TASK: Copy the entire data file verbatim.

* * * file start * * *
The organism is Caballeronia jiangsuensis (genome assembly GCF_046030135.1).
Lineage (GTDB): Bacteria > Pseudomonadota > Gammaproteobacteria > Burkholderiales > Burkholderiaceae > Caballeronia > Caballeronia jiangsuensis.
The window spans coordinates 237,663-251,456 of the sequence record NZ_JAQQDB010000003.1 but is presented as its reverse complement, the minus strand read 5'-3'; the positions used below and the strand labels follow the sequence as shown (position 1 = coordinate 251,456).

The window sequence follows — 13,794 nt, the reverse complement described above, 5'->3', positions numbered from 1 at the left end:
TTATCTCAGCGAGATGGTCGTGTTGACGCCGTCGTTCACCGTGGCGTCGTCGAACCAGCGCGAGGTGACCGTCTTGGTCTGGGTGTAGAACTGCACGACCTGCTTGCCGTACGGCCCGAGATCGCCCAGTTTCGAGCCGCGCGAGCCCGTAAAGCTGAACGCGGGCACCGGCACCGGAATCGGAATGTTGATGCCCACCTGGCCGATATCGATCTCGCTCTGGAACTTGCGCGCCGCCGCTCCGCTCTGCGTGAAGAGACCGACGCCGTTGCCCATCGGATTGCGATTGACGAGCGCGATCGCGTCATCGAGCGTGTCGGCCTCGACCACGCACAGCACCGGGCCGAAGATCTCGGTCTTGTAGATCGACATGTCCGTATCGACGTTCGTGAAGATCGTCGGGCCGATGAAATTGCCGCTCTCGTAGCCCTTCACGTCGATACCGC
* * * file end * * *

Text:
The organism is Caballeronia jiangsuensis (genome assembly GCF_046030135.1).
Lineage (GTDB): Bacteria > Pseudomonadota > Gammaproteobacteria > Burkholderiales > Burkholderiaceae > Caballeronia > Caballeronia jiangsuensis.
The window spans coordinates 237,663-251,456 of the sequence record NZ_JAQQDB010000003.1 but is presented as its reverse complement, the minus strand read 5'-3'; the positions used below and the strand labels follow the sequence as shown (position 1 = coordinate 251,456).

The window sequence follows — 13,794 nt, the reverse complement described above, 5'->3', positions numbered from 1 at the left end:
TTATCTCAGCGAGATGGTCGTGTTGACGCCGTCGTTCACCGTGGCGTCGTCGAACCAGCGCGAGGTGACCGTCTTGGTCTGGGTGTAGAACTGCACGACCTGCTTGCCGTACGGCCCGAGATCGCCCAGTTTCGAGCCGCGCGAGCCCGTAAAGCTGAACGCGGGCACCGGCACCGGAATCGGAATGTTGATGCCCACCTGGCCGATATCGATCTCGCTCTGGAACTTGCGCGCCGCCGCTCCGCTCTGCGTGAAGAGACCGACGCCGTTGCCCATCGGATTGCGATTGACGAGCGCGATCGCGTCATCGAGCGTGTCGGCCTCGACCACGCACAGCACCGGGCCGAAGATCTCGGTCTTGTAGATCGACATGTCCGTATCGACGTTCGTGAAGATCGTCGGGCCGATGAAATTGCCGCTCTCGTAGCCCTTCACGTCGATACCGC